A new report from The Washington Post indicates that the U.S. may be open to a prisoner swap involving Army Sgt. Bowe Bergdahl, captured by enemy forces in Afghanistan in 2009. Berghdahl is the only U.S. service member known to be held as a POW at this time.
Afghanistan President Hamid Karzai today ordered the release of 65 prisoners, some of whom are Taliban fighters who were supposed to be tried for crimes against civilians in their own country.
With major questions surrounding the relationship between the U.S. government and President Hamid Karzai, dozens of prisoners are now going free from custody in Afghanistan.
The latest troubling report out of Afghanistan is that President Hamid Karzai is in secret negotiations with the Taliban. The New York Times reports that Karzai has held secret meetings on a peace deal without the input of U.S. and Western allies.
The state of relations between the United States and Afghan President Hamid Karzai appears to be worsening, with the Pentagon condemning the release of 37 dangerous prisoners. The Afghan government freed 88 prisoners, including 37 labeled by the U.S. as hardened Taliban insurgents. Some of the 37 have been blamed for attacks that killed or wounded U.S. service members.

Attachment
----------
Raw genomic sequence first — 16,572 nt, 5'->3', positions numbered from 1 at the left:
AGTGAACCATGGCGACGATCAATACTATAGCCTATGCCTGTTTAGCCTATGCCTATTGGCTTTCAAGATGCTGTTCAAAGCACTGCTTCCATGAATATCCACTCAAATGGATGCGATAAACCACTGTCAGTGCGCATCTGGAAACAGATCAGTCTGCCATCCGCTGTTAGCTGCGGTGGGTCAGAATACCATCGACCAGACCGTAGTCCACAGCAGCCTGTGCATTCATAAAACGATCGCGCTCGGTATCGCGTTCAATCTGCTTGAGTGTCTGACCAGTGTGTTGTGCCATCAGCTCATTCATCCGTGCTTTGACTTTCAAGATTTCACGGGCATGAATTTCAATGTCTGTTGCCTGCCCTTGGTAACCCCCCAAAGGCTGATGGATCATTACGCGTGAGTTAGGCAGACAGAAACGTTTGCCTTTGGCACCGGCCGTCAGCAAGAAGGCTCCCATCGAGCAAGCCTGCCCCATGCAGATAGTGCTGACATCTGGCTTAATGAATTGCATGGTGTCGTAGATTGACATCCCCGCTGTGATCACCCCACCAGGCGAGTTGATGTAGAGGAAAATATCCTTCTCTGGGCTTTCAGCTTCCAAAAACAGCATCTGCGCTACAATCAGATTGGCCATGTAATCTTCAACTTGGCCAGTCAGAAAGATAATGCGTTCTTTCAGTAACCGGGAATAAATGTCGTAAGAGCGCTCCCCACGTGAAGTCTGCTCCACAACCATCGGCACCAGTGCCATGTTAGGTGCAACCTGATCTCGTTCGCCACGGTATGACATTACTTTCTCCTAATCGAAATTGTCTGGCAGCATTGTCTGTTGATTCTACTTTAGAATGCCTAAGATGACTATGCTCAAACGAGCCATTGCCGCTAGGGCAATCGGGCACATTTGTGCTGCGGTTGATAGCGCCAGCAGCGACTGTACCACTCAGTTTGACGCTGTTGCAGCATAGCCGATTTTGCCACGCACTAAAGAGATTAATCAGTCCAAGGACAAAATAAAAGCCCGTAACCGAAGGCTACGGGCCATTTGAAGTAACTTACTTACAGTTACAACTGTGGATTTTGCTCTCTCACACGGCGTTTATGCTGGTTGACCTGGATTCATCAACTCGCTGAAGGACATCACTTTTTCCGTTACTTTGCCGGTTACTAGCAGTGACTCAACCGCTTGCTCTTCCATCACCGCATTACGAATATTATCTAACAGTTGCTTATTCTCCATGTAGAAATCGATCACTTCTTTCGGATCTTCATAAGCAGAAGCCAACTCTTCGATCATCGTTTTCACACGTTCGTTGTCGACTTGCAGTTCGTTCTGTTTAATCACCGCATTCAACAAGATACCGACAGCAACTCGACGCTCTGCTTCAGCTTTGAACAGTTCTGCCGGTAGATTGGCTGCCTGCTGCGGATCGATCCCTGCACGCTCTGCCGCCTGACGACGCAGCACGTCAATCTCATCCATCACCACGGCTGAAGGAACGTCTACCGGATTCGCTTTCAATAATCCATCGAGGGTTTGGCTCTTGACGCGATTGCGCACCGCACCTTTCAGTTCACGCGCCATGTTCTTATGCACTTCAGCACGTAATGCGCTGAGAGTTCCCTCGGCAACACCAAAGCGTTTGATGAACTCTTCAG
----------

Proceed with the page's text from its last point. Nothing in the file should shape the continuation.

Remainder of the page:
Under a plan proposed to President Obama, the U.S. military could be completely out of Afghanistan when a new president is sworn into office. The plan calls for about 10,000 U.S. troops to remain in Afghanistan beyond this year, down from the current number of 30,000.
Fox News strategic analyst Lt. Col. Ralph Peters (Ret.) weighed in this morning, calling the whole situation "absolute madness" and questioning why U.S. troops are still being killed and maimed in Afghanistan. He faulted President Obama and Kerry for playing "beggar" to Karzai, whom he labeled as "treacherous, dishonest, deceitful, and deplorable."
Secretary of State John Kerry says he and Afghan President Hamid Karzai have agreed on a vital security pact pertaining to the presence of US troops in Afghanistan beyond 2014. The agreement will be presented to a meeting of tribal elders on Thursday.
Secretary of State John Kerry is in the final stages of talks with Afghan President Hamid Karzai on a security agreement that will lay out the U.S. military presence in Afghanistan past 2014. According to reports, one of the key components of the agreement is President Obama writing a letter of apology for the deaths of Afghan civilians.